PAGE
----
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Why We Brought Our Son to the Pediatric Geneticist
Kids are all mystery, and mine are no different, but the unknown has especially marked my son.
This is a new column by Taylor Harris on parenting, genetics, and the quest for answers to medical riddles.
What did I do—or not do—to cause my son’s delays, his hypoglycemia, and failure to thrive?
Then, inevitably, there’s a blip on the radar, and I have to remind myself that I’m not in the business of fabricating nuance.
My boy is who he is.
in the beginning,
That might sound spiritual or emotional or sappy, but it was actually quite physical and measured. Tophs’s lack of growth, his drops in blood sugar, his delayed speech—they weren’t disconnected from the boy behind those wide, brown eyes.
My chief concern as his mother was this sense that I couldn’t consistently get through to him—as though he was a place, and I was an eager but frustrated traveler who might never reach it. We hoped that by sending off his DNA, we’d be able to map him out, to discover what made him slow to respond to pain or his name. To know why he could eat ice cream and pizza before bed and still have dangerously low glucose levels by morning.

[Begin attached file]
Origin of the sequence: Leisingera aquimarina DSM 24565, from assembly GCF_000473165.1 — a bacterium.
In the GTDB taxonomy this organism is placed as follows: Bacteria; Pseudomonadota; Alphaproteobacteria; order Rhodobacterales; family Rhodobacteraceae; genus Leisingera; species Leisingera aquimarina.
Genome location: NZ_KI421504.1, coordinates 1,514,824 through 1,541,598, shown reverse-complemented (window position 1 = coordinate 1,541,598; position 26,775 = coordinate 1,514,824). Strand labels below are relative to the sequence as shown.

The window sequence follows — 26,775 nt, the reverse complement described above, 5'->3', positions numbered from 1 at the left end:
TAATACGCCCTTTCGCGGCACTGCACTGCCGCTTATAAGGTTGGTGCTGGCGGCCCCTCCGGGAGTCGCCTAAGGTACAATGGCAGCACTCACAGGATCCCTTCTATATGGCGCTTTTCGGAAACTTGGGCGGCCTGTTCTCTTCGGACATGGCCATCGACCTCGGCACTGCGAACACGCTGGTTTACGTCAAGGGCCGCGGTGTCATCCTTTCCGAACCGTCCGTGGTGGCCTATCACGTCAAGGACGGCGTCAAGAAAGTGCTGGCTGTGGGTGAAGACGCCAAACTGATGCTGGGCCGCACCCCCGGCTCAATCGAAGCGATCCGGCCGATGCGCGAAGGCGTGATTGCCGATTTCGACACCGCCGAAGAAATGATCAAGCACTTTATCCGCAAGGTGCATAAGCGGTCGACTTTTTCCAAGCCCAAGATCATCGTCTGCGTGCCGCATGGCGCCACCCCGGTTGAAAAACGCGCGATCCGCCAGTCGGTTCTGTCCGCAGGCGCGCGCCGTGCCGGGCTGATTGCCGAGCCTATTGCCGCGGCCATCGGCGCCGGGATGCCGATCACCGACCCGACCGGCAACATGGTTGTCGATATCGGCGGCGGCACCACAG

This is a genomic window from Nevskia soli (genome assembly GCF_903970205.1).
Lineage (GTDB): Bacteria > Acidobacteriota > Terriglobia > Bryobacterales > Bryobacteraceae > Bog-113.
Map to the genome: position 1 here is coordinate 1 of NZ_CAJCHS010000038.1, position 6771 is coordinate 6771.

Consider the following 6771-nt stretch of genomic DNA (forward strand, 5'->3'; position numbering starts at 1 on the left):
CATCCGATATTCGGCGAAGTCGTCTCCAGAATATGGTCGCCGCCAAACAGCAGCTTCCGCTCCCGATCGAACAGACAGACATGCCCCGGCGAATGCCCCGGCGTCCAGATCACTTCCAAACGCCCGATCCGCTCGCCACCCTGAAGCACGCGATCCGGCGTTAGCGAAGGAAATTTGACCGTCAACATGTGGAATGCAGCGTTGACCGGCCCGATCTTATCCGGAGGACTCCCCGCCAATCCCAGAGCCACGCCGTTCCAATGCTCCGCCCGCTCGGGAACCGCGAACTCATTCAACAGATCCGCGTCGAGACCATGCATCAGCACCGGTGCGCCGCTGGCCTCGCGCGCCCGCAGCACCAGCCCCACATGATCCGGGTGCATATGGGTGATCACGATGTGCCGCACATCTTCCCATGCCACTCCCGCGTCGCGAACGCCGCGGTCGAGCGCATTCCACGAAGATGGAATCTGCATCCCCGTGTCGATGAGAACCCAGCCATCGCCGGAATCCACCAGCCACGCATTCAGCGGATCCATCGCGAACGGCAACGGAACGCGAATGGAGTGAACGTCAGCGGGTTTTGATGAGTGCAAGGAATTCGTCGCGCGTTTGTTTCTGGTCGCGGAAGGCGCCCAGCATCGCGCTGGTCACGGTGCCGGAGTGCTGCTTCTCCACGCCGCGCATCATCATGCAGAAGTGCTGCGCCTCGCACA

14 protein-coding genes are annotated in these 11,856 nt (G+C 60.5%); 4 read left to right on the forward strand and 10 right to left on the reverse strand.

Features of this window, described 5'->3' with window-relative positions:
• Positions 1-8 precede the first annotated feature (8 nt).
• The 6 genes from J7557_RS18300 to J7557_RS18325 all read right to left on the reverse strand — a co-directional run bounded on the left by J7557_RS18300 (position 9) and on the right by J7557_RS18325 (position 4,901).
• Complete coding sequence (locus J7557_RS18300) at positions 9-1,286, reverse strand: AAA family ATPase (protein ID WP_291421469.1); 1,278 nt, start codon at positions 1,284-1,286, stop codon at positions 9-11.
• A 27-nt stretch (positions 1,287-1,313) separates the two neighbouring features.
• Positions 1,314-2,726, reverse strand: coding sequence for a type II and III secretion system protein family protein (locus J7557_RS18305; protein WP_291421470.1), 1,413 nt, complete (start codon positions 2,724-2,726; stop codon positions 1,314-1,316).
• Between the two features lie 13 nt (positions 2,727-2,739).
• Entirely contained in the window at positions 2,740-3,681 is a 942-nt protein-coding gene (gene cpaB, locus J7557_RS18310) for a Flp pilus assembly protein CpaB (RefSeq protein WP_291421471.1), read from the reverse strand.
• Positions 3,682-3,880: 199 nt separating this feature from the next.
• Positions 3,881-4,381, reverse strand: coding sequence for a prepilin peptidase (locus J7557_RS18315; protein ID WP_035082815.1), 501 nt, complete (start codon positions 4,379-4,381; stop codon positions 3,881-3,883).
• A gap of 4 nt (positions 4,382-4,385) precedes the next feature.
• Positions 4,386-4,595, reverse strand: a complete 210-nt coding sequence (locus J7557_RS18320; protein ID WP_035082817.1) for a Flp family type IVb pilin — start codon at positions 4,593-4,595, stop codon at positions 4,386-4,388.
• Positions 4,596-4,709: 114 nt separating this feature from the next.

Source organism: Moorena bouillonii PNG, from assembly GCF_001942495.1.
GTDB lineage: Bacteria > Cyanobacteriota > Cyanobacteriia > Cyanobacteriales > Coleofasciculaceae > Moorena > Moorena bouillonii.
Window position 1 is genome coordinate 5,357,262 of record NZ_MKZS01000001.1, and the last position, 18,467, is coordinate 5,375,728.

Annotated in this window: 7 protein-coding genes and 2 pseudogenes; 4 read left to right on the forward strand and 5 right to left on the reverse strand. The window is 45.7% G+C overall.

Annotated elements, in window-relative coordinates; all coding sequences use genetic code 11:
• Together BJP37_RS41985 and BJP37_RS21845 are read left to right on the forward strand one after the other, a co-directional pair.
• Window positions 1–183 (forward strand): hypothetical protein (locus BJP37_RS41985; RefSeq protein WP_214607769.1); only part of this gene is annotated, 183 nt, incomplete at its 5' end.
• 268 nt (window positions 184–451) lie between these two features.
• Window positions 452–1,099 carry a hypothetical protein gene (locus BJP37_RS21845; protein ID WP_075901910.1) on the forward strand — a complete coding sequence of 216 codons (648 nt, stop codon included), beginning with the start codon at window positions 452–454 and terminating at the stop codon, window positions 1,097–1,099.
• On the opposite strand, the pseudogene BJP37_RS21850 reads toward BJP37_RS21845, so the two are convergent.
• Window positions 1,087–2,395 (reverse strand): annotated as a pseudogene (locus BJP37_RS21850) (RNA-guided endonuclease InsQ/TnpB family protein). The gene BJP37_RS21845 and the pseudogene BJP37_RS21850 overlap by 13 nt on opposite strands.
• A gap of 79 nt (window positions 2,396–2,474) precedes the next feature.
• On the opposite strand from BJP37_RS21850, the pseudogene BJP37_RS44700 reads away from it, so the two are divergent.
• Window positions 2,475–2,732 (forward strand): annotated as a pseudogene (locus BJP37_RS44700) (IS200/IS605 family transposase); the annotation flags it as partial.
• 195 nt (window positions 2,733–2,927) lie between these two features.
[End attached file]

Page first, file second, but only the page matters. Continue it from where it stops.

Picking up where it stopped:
It strikes me now that the question Shelley really asked us was: “Are the odds stacked against your child?” Beneath that question, there lurks another I frequently ask myself: What were my expectations—of my child and his body, of myself and my body? Had I expected easiness, perfection even? And what about the man I married—did I expect him to be free of misspelled genes?
More by this author
Not knowing happens to all mothers, and to all of us—if we are breathing, we are without escape from things we can’t know.
I Underwent Genetic Testing to Help My Son, and Discovered I Have an Increased Risk of Breast Cancer
What if my son, the boy who has puzzled everyone, has helped to save my life?
Two Black Parents of an Undiagnosed Child Walk Into a Meeting: On Race, Special Education, and Our Son’s IEP
I’m not just advocating for a child whose challenges don’t follow a script. I’m also a black mother advocating for my black son in a room full of people who don’t look like us.
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As a mother, I’ve had to ask myself: What would never getting an answer, or even no longer expecting an answer, look like?
How many days had we spent asking the same questions of God or doctors? How long had we wrestled with conditions that didn’t yet exist?